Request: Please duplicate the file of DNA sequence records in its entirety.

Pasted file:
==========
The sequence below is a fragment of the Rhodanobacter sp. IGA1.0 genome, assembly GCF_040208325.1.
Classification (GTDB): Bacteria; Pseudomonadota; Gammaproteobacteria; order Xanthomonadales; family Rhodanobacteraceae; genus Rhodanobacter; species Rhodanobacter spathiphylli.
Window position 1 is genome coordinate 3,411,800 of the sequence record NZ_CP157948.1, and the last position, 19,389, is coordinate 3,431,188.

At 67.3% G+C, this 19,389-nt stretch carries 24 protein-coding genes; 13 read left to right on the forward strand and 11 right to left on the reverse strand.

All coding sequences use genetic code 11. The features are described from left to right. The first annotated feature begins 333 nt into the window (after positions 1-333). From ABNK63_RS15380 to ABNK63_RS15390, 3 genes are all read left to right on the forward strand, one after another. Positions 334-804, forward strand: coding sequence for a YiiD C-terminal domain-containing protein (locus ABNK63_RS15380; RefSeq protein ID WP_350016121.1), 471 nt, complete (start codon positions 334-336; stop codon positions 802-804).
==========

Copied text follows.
The sequence below is a fragment of the Rhodanobacter sp. IGA1.0 genome, assembly GCF_040208325.1.
Classification (GTDB): Bacteria; Pseudomonadota; Gammaproteobacteria; order Xanthomonadales; family Rhodanobacteraceae; genus Rhodanobacter; species Rhodanobacter spathiphylli.
Window position 1 is genome coordinate 3,411,800 of the sequence record NZ_CP157948.1, and the last position, 19,389, is coordinate 3,431,188.

At 67.3% G+C, this 19,389-nt stretch carries 24 protein-coding genes; 13 read left to right on the forward strand and 11 right to left on the reverse strand.

All coding sequences use genetic code 11. The features are described from left to right. The first annotated feature begins 333 nt into the window (after positions 1-333). From ABNK63_RS15380 to ABNK63_RS15390, 3 genes are all read left to right on the forward strand, one after another. Positions 334-804, forward strand: coding sequence for a YiiD C-terminal domain-containing protein (locus ABNK63_RS15380; RefSeq protein ID WP_350016121.1), 471 nt, complete (start codon positions 334-336; stop codon positions 802-804).